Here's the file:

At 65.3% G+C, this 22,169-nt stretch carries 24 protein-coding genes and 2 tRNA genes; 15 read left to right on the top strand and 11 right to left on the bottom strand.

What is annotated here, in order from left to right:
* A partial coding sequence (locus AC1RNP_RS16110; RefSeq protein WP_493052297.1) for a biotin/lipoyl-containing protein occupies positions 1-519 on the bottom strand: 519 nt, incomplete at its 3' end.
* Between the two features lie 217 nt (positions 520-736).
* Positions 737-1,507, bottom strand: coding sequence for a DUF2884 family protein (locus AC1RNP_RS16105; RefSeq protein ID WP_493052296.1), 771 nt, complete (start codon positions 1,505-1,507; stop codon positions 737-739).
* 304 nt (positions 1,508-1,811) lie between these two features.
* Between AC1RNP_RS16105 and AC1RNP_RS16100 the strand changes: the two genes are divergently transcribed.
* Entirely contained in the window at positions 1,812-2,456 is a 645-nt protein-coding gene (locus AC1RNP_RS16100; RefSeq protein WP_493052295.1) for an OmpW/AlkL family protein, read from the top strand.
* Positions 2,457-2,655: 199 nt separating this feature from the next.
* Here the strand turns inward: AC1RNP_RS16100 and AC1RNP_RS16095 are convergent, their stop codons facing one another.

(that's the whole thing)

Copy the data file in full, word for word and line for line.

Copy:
At 65.3% G+C, this 22,169-nt stretch carries 24 protein-coding genes and 2 tRNA genes; 15 read left to right on the top strand and 11 right to left on the bottom strand.

What is annotated here, in order from left to right:
* A partial coding sequence (locus AC1RNP_RS16110; RefSeq protein WP_493052297.1) for a biotin/lipoyl-containing protein occupies positions 1-519 on the bottom strand: 519 nt, incomplete at its 3' end.
* Between the two features lie 217 nt (positions 520-736).
* Positions 737-1,507, bottom strand: coding sequence for a DUF2884 family protein (locus AC1RNP_RS16105; RefSeq protein ID WP_493052296.1), 771 nt, complete (start codon positions 1,505-1,507; stop codon positions 737-739).
* 304 nt (positions 1,508-1,811) lie between these two features.
* Between AC1RNP_RS16105 and AC1RNP_RS16100 the strand changes: the two genes are divergently transcribed.
* Entirely contained in the window at positions 1,812-2,456 is a 645-nt protein-coding gene (locus AC1RNP_RS16100; RefSeq protein WP_493052295.1) for an OmpW/AlkL family protein, read from the top strand.
* Positions 2,457-2,655: 199 nt separating this feature from the next.
* Here the strand turns inward: AC1RNP_RS16100 and AC1RNP_RS16095 are convergent, their stop codons facing one another.